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Rural Services Network
Date: Monday 29 January 2018, 11.00am – 12.30pm
Venue: City of Westminster Archives Centre, 10 St Ann's Street, London SWiP 2DE
The Chairman welcomed members and noted apologies.
Graham Biggs, RSN Chief Executive, opened up the meeting with a summary of current work under the remit of rural services network, Rural Assembly and the SPARSE Rural Sub SIG and outlined the reasoning for setting up this new group and its purpose.
Members agreed with the establishment of the Rural Economy Group
Members discussed and agreed the remit of the group which aims to cover all matters related to and impacting on rural economies.
Mr Biggs invited the group to discuss challenges in common and to share ideas and examples of best practice.
Members raised the following issues:
• Some had attended the recent LGA Councillors' Forum and referred to the speech by the attending Minister, Rishi Sunak MP, Parliamentary Under Secretary of State, Ministry of Housing, Communities and Local Government. They agreed that a proper evidence base was vital in the profile of rural issues and, especially, financial representations.
• Members noted that a digital connectivity group had been set up under the remit of the People and Places Board of the LGA and were concerned that the RSN Sub SIG would end up duplicating work. Mr Biggs reminded members that the LGA Group would be focussing on both rural and urban issues and therefore, there was a danger that rural issues might be overlooked.
• Members were concerned that they have no representation on the People and Places Board and agreed that RSN colleagues should talk to the Board to identify any similar initiatives and in particular those related to rural economies.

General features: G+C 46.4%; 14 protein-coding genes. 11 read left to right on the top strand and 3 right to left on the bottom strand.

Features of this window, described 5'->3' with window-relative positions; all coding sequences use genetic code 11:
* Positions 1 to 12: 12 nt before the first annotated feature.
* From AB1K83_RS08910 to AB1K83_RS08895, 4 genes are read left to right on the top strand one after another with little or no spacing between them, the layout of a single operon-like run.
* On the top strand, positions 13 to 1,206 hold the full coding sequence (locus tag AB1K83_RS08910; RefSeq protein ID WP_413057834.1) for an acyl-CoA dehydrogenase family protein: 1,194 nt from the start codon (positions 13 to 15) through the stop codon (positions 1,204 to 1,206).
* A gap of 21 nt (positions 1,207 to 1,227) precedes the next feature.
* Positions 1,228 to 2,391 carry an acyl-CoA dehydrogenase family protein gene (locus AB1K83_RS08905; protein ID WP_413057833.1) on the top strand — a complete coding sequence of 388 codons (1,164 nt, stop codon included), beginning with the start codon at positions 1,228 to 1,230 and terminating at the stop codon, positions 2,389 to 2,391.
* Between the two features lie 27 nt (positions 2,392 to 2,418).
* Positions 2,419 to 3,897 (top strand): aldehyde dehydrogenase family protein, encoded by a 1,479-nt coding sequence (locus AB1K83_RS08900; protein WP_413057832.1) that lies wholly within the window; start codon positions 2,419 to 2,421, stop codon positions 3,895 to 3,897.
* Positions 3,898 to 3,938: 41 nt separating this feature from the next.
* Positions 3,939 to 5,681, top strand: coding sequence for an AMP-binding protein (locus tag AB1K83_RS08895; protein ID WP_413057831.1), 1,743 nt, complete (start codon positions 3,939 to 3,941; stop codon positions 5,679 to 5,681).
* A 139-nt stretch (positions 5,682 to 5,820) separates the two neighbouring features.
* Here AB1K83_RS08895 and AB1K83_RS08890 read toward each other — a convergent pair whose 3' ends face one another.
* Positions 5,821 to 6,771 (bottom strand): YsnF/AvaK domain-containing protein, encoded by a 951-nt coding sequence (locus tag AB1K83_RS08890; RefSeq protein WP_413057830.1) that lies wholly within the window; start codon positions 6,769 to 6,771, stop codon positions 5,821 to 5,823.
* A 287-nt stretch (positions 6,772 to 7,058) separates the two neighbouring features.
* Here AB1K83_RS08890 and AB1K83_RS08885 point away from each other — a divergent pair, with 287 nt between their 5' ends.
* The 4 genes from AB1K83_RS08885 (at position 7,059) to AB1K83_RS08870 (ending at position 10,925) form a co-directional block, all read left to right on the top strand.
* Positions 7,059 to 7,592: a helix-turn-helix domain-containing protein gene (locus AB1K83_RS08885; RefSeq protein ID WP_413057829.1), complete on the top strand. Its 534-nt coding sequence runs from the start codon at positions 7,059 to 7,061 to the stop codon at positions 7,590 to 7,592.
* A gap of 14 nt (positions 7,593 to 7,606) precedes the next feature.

• Connectivity generally remains an important issue across rural areas.
• Transport provision in rural areas especially is still a major issue – this needs to be urgently addressed and is a key issue affecting residents and businesses. They agreed that subsidies are often not available and noted detrimental impact on residents of stoppages of vital services, such as dial a ride.
• Members referred to business rates and agreed that the impact on rural GDP was a huge part on National GDP. In rural areas. Authorities where many small businesses are not liable to pay must be raised and considered.
• They agreed that there were issues around other industries too – including people and skills, utility supplies and provisions and there was therefore a need to take a more strategic approach in lobbying government about all services to rural areas – not just broadband.
• Members noted that bus services are also utilised by young people trying to reach entry level employment or training and is therefore key to improving the economy. Members agreed that rural transport issues are not just about buses – implications arise and have an impact on the rural economy if working age people cannot get to work they will move as there is no alternative – this is a major damage to rural economies. Fairer funding for transport in rural areas was raised.
• The Brexit impact of the loss of ERDF funding and the establishment of the Shared Prosperity Fund were both raised as important issues.
• Members discussed housing issues and how to fund affordable housing. Affordable Housing in National Park areas was a particular challenge.
• Rural master planning –and the need for a much wider definition of Infrastructure was raised. Capacity of the Electricity supply, the stance of the Regulator created major disadvantage in rural areas and impacted detrimentally on the return on investment re employment land and buildings.